All Quacked Up
He was driving well over the speed limit on Main Street to get to the highway. The members of the stroller brigade yelled at him from outside the children’s dance studio as he sped by.
They were late to see Dr. Marin, whose hourly session started promptly at three o’clock whether they were there or not. Dr. Marin, what a joke, he thought to himself as he burst through a yellow light (more honking ensued from nearby drivers). This quack was the most expensive couples’ counselor in the county, but she insisted they go. He must be the best if he’s so expensive, she had said months ago. Now, their surplus income went straight to Dr. Marin, rather than the ballgames or movies or golf outings of the past, and he was committed to getting his money’s worth.
“I told you we should’ve left at two thirty,” she said, facing the passenger side window.
“I was waiting for you the whole time.”
“You never said anything. How the hell would I know?”
He shrugged, tired of it all. “I just hate being late for Dr. Crazy.”
“You know that’s not his name.”
He added, “No? I thought it was on his card” and burst onto the entrance ramp.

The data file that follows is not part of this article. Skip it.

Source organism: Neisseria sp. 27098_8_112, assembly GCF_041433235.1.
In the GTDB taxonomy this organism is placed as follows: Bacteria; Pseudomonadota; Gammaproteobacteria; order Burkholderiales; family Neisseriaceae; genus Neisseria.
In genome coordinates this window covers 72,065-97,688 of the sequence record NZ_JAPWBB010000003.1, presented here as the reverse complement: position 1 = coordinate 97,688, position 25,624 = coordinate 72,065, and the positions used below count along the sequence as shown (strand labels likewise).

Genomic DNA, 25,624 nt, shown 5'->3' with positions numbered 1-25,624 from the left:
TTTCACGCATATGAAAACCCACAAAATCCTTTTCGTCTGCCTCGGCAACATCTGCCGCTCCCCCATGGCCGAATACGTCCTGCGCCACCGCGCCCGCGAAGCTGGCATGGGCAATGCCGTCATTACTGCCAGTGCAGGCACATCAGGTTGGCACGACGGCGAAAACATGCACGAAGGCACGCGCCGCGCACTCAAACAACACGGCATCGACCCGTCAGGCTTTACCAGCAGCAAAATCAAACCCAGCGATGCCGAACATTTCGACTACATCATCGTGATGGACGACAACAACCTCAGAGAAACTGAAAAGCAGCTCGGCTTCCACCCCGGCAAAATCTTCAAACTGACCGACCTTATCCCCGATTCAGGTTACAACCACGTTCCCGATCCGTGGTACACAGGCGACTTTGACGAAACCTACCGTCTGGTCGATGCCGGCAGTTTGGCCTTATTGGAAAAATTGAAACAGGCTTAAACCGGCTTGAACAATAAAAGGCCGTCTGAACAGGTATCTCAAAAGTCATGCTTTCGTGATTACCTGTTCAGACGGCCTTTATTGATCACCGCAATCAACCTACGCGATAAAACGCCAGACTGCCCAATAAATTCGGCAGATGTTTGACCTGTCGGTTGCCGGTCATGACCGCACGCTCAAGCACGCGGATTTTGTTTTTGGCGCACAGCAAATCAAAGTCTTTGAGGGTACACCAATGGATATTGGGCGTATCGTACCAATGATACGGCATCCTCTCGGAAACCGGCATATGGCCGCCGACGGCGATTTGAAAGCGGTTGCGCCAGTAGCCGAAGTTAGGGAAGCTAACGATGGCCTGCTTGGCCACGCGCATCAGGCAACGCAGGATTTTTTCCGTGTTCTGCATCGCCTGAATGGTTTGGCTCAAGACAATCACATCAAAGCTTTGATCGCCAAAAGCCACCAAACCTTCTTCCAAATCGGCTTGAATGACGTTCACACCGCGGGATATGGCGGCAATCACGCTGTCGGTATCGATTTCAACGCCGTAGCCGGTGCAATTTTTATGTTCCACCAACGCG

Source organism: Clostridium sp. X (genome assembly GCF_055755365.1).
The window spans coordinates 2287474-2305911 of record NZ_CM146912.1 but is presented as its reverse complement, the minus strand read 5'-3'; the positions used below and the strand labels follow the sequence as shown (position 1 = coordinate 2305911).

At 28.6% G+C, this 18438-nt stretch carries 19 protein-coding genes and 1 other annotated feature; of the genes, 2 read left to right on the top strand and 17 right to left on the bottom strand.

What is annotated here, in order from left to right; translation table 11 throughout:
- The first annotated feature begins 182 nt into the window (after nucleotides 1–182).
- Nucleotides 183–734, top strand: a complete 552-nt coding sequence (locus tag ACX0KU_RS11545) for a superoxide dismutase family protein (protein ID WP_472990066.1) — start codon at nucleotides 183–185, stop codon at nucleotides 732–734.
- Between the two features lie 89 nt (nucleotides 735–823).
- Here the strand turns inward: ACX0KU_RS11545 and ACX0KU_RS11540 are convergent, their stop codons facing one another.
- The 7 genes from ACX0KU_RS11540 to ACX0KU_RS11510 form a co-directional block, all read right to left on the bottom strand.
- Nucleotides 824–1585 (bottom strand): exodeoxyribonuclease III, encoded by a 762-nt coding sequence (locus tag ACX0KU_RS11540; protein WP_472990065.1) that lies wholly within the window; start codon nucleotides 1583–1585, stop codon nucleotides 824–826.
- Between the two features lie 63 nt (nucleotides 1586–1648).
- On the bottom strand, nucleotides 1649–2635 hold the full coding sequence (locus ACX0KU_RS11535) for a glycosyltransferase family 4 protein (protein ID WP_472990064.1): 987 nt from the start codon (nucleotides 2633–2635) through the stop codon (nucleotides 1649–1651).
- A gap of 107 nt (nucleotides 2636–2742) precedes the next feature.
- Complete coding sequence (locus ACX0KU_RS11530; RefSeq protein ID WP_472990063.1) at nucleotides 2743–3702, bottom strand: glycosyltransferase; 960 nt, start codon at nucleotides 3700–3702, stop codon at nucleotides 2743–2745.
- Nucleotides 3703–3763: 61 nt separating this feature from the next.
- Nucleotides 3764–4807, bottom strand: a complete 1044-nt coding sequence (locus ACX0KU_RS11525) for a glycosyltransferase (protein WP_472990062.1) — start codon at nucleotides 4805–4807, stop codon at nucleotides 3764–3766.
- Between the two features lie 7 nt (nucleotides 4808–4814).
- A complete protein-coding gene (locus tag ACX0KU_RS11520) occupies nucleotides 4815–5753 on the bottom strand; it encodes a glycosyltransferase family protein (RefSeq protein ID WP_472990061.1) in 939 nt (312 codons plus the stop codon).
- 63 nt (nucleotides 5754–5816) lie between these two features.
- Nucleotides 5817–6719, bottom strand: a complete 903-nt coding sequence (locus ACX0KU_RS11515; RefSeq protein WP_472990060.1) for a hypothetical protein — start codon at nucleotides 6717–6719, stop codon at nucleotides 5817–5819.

“Your sarcasm is toxic. Don’t you realize this is why I want you out of my house?”
He pressed on the brakes. The highway was supposed to be completely clear so they could make it to Dr. Marin on time and reach the breakthrough they had been promised. That was the way it was supposed to be, he thought. So what the hell went wrong?
This time, the daily flood of humanity had other ideas for them.
They waited, packed inside an immovable trail of traffic, thick and endless like the conversation they were about to get into. The world was barely moving. They were barely moving. And they were going to miss their appointment.
But he was no longer sure if he cared.
This piece has been submitted to Week Eighteen of Tifextra. For more information about the Trifecta Challenge, please visit their homepage.